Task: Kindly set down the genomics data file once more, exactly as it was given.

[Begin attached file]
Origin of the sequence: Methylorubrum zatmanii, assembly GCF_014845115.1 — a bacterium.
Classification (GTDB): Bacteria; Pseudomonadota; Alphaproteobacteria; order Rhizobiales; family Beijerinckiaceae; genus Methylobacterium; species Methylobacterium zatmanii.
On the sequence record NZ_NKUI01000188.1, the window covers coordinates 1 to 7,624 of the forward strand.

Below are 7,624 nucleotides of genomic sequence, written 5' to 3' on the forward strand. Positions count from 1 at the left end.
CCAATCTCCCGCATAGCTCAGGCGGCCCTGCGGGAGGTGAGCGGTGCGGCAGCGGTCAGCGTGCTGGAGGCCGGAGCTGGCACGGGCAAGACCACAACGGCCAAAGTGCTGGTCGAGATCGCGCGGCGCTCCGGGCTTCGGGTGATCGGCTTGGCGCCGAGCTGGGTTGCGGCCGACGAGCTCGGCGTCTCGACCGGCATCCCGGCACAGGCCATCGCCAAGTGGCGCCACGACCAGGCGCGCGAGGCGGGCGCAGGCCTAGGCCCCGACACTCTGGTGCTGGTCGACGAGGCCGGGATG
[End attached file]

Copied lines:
Origin of the sequence: Methylorubrum zatmanii, assembly GCF_014845115.1 — a bacterium.
Classification (GTDB): Bacteria; Pseudomonadota; Alphaproteobacteria; order Rhizobiales; family Beijerinckiaceae; genus Methylobacterium; species Methylobacterium zatmanii.
On the sequence record NZ_NKUI01000188.1, the window covers coordinates 1 to 7,624 of the forward strand.

Below are 7,624 nucleotides of genomic sequence, written 5' to 3' on the forward strand. Positions count from 1 at the left end.
CCAATCTCCCGCATAGCTCAGGCGGCCCTGCGGGAGGTGAGCGGTGCGGCAGCGGTCAGCGTGCTGGAGGCCGGAGCTGGCACGGGCAAGACCACAACGGCCAAAGTGCTGGTCGAGATCGCGCGGCGCTCCGGGCTTCGGGTGATCGGCTTGGCGCCGAGCTGGGTTGCGGCCGACGAGCTCGGCGTCTCGACCGGCATCCCGGCACAGGCCATCGCCAAGTGGCGCCACGACCAGGCGCGCGAGGCGGGCGCAGGCCTAGGCCCCGACACTCTGGTGCTGGTCGACGAGGCCGGGATG